3. Robert E A Harvey


    Good to see some really useful work coming out of ESA.

    Now build a spaceplane, lads, on the profits. (You are going to charge a licence fee, right?)

  4. Anonymous Coward

    Oh great... vehicle tracking, citizen tracking, ISA (was EVSC) and auto-fines can be applied globally.

    1. Dr. Mouse Silver badge


      "Now build a spaceplane, lads, on the profits. (You are going to charge a licence fee, right?)"

      I think with the amount of money spent on it so far, it will take many years before it returns a profit

  5. cav71

    5b only?

    it looks like a bargan .. and it will generate quality jobs ... and they will make things ... people might found it useful ... and there's sombedy complaining about a cost overrun? Rescuing banks wasn't exactly a cost overrun and it has lost jobs, destroyed economies and it was a utterly gift to the already richer.

  6. Alan Brown Silver badge


    Not that much, when you compare it to how much Heathrow Terminal 5 cost.

    I think it's money better spent than on T5 too.

  7. Anonymous Coward


    Under US pressure they changed the operating frequency so our valiant allies can jam the system whenever they please without affecting their GPS capability, so much for an independent system then, the initial justification for creating it was a civilian system that US military couldn't turn off, now that we have surrender that why exactly we continue to throw money at it?

    1. Andrew Martin 1

      Jamming isn't the same as turning off

      You can't currently base safety-critical systems - like autopilots - on GPS because its availablilty to anyone other than the USAF is on a grace and favour basis. A system without a foreign-controlled central kill switch (ooh, bad pun, sorry) is of great value for civilian uses, even if the Septics are making sure that they're not going to get their ships hit by Galileo-guided missiles.

      1. Paul 129

        Jamming signals

        Trasmitted from a ship? Isn't that just a big "KICK ME" sign?

  8. Yet Another Anonymous coward Silver badge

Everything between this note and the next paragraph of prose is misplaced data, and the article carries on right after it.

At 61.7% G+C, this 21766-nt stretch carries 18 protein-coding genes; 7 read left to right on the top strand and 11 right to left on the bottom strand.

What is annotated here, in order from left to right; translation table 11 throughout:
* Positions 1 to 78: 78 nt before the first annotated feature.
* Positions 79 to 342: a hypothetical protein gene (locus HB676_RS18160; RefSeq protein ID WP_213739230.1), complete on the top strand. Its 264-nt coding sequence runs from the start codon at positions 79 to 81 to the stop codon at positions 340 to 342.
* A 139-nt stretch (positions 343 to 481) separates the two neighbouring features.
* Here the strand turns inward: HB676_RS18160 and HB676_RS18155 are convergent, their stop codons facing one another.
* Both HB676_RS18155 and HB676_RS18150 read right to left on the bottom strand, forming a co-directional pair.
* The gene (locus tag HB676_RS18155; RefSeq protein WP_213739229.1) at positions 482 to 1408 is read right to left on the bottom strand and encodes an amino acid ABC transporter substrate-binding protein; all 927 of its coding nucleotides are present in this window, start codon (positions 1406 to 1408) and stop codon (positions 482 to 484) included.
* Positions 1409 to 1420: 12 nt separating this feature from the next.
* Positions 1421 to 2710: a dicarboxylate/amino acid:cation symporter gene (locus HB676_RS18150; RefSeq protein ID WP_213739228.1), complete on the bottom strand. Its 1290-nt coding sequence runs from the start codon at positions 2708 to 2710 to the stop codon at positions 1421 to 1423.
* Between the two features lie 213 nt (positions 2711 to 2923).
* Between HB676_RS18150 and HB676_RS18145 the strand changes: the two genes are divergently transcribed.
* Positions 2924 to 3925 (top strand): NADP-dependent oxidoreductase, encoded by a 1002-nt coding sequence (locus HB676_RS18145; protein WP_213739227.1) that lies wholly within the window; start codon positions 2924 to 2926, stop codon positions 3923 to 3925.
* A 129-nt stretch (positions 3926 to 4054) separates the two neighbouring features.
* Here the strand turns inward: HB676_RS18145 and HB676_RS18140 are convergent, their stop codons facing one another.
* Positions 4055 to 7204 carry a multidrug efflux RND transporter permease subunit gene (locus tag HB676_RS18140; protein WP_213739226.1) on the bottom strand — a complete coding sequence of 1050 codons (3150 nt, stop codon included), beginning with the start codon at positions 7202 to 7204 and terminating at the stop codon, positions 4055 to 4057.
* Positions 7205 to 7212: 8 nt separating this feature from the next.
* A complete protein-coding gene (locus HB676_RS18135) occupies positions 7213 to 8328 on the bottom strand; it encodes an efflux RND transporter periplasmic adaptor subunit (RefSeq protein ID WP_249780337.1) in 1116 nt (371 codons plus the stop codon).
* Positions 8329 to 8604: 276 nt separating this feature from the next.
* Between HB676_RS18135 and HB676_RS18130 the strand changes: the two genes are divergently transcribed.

It's a question of escalation, they can jam it over a small area - but they could also just shoot down the satelites.

    The US might do this over a small middle eastern country the next time they are feeling adventuress but without the Galileo they could take the much easier step of shutting down road pricing, light rail, bad weather landing and a bunch of other stuff all over europe next time there is a disagreement over farm subsidies

  9. Anonymous Coward


    "Glad to see the EU providing competition to the US. I wonder how many patent quarrels this will generate."

    ... except the US don't charge for it - think you mean DUPLICATION not COMPETITION (and at massive cost).

  10. Anonymous Coward


    "it looks like a bargan .. and it will generate quality jobs ... "

    Hardly - nearly 5bn we didn't actually need to spend.

    For almost all consumers GPS works very well already - so they either will not know or care when there are more satellites up there. It's good for resilience (as long asthe GPS equipment is capable of using both signals) but realistically it's not as if GPS has been unreliable.

  11. JoeH 1

    Will it work...

    ...through the wires of a heated windscreen?

    Reception can be very iffy at present, even with the SatNav in the corner of the windscreen where there is supposed to be a clear area.

    1. Anonymous Coward

      No it won't

      Not because of the Ford heated screen but because your kit is NOT compatible with Le EU GPS a like. In a few years please buy all your kit over again then it should work.

  12. Anonymous Coward

    Combo receivers?

    So it's incompatible with the existing GPS system.

    None of the many many many currently existing GPS receivers in cars, phones and stand alone devices etc will benefit in any way whatsoever from this EU $5bn Boondoggle.

    To do that you need to go out and buy new (not yet existing) kit.

    Gee thanks for that. What great value for us taxpayers.

    $5bn is a small price to pay for keeping 'les generales et admirals de france' happy.

    Ooh and for being 30cm instead of 99cm from our destination, cos it's not like your already so close you could practically 'reach out and touch' the destination.

    Yes thats a great use of $5bn why ever didn't we think of splurging this before.

  13. Anonymous Coward
    Anonymous Coward

    The irony...

    "In a few years please buy all your kit over again then it should work."

    The irony being most of the kit is either from the US (Garmin etc.) or the Far East. Realistically most people will not bother buying new kit - they may just get it when they replace an item with something newer / better.